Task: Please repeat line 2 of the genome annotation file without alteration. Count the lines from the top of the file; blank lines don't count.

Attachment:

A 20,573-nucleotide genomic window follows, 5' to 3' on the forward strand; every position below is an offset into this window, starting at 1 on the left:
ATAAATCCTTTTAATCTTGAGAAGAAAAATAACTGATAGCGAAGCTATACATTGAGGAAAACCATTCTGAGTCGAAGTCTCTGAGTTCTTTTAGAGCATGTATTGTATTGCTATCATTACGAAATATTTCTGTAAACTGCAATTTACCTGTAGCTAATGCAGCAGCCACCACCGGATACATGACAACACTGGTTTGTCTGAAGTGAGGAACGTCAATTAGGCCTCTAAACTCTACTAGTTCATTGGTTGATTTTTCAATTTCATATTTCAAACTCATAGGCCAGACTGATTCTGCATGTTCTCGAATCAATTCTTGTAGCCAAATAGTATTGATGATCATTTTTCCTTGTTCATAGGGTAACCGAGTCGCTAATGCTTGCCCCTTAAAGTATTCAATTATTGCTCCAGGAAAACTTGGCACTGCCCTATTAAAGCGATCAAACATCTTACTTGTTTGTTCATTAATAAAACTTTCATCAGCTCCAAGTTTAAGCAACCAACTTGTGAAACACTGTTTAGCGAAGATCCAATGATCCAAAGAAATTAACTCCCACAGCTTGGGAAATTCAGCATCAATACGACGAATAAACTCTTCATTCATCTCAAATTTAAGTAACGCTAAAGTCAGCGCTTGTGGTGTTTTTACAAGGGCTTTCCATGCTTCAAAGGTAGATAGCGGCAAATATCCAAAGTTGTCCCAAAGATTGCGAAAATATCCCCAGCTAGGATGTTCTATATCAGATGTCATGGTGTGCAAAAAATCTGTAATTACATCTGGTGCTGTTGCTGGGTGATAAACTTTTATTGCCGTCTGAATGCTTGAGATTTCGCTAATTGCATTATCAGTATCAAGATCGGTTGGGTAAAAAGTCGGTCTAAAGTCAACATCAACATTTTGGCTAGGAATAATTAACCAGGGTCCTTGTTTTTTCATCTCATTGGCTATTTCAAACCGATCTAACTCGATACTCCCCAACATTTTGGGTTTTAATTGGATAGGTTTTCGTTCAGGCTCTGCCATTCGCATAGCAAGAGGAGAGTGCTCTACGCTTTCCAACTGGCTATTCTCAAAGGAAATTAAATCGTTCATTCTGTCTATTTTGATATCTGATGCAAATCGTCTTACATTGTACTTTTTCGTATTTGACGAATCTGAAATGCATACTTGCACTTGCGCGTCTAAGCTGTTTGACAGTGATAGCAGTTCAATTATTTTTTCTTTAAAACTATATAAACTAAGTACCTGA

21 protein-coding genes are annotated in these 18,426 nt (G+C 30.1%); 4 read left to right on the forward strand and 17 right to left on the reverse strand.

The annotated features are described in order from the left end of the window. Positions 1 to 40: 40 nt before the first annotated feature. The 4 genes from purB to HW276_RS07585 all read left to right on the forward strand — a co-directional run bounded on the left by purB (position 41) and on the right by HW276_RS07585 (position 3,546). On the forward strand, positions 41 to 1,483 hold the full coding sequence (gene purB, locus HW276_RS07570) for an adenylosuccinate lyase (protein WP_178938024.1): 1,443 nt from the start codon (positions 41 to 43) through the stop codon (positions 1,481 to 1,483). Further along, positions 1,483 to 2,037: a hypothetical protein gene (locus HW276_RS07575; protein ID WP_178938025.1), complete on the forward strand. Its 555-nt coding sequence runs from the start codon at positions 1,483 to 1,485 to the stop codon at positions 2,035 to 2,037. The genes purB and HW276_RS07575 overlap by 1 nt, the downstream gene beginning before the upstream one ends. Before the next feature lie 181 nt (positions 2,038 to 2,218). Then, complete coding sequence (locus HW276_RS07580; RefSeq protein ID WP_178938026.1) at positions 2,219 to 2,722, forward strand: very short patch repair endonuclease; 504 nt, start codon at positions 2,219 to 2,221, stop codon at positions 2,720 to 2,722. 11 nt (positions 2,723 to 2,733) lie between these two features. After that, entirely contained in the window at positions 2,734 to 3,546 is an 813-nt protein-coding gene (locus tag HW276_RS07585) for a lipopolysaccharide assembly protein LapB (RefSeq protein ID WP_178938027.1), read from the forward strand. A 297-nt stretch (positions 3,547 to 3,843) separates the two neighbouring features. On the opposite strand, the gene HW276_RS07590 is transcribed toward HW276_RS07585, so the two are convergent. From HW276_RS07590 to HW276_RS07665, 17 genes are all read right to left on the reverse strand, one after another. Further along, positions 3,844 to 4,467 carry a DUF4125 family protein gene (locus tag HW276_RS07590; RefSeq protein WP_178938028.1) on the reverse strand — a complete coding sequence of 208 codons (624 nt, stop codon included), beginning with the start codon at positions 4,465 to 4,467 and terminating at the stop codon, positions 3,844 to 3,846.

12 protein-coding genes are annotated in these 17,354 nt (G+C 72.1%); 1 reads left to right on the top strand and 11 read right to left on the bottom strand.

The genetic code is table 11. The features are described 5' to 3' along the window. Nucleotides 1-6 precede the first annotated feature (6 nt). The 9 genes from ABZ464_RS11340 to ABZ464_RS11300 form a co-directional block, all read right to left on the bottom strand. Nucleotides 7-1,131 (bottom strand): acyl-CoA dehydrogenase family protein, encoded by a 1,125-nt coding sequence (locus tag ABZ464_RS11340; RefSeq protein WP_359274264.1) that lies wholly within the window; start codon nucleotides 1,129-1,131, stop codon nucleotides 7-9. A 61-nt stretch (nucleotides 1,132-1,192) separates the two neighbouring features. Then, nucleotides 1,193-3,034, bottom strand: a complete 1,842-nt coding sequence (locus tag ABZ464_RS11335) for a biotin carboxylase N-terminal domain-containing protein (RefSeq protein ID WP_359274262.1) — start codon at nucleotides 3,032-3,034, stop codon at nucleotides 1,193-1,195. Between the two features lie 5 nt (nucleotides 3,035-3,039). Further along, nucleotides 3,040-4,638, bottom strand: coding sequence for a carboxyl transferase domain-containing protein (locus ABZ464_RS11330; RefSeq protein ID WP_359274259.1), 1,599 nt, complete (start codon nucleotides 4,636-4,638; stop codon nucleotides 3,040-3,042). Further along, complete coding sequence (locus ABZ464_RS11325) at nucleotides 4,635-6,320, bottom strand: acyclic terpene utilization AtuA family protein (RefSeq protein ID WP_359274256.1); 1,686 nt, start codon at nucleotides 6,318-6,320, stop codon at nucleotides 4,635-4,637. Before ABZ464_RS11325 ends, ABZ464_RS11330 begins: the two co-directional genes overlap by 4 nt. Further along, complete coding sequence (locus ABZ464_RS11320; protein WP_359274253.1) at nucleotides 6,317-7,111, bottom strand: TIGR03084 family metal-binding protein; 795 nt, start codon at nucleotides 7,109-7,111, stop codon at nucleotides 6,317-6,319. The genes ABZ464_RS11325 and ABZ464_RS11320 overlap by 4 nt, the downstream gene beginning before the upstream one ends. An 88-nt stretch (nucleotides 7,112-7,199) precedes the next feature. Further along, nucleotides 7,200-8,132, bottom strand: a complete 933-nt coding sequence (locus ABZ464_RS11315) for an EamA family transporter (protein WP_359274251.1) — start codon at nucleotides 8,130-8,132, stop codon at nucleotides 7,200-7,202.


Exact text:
ATAAATCCTTTTAATCTTGAGAAGAAAAATAACTGATAGCGAAGCTATACATTGAGGAAAACCATTCTGAGTCGAAGTCTCTGAGTTCTTTTAGAGCATGTATTGTATTGCTATCATTACGAAATATTTCTGTAAACTGCAATTTACCTGTAGCTAATGCAGCAGCCACCACCGGATACATGACAACACTGGTTTGTCTGAAGTGAGGAACGTCAATTAGGCCTCTAAACTCTACTAGTTCATTGGTTGATTTTTCAATTTCATATTTCAAACTCATAGGCCAGACTGATTCTGCATGTTCTCGAATCAATTCTTGTAGCCAAATAGTATTGATGATCATTTTTCCTTGTTCATAGGGTAACCGAGTCGCTAATGCTTGCCCCTTAAAGTATTCAATTATTGCTCCAGGAAAACTTGGCACTGCCCTATTAAAGCGATCAAACATCTTACTTGTTTGTTCATTAATAAAACTTTCATCAGCTCCAAGTTTAAGCAACCAACTTGTGAAACACTGTTTAGCGAAGATCCAATGATCCAAAGAAATTAACTCCCACAGCTTGGGAAATTCAGCATCAATACGACGAATAAACTCTTCATTCATCTCAAATTTAAGTAACGCTAAAGTCAGCGCTTGTGGTGTTTTTACAAGGGCTTTCCATGCTTCAAAGGTAGATAGCGGCAAATATCCAAAGTTGTCCCAAAGATTGCGAAAATATCCCCAGCTAGGATGTTCTATATCAGATGTCATGGTGTGCAAAAAATCTGTAATTACATCTGGTGCTGTTGCTGGGTGATAAACTTTTATTGCCGTCTGAATGCTTGAGATTTCGCTAATTGCATTATCAGTATCAAGATCGGTTGGGTAAAAAGTCGGTCTAAAGTCAACATCAACATTTTGGCTAGGAATAATTAACCAGGGTCCTTGTTTTTTCATCTCATTGGCTATTTCAAACCGATCTAACTCGATACTCCCCAACATTTTGGGTTTTAATTGGATAGGTTTTCGTTCAGGCTCTGCCATTCGCATAGCAAGAGGAGAGTGCTCTACGCTTTCCAACTGGCTATTCTCAAAGGAAATTAAATCGTTCATTCTGTCTATTTTGATATCTGATGCAAATCGTCTTACATTGTACTTTTTCGTATTTGACGAATCTGAAATGCATACTTGCACTTGCGCGTCTAAGCTGTTTGACAGTGATAGCAGTTCAATTATTTTTTCTTTAAAACTATATAAACTAAGTACCTGA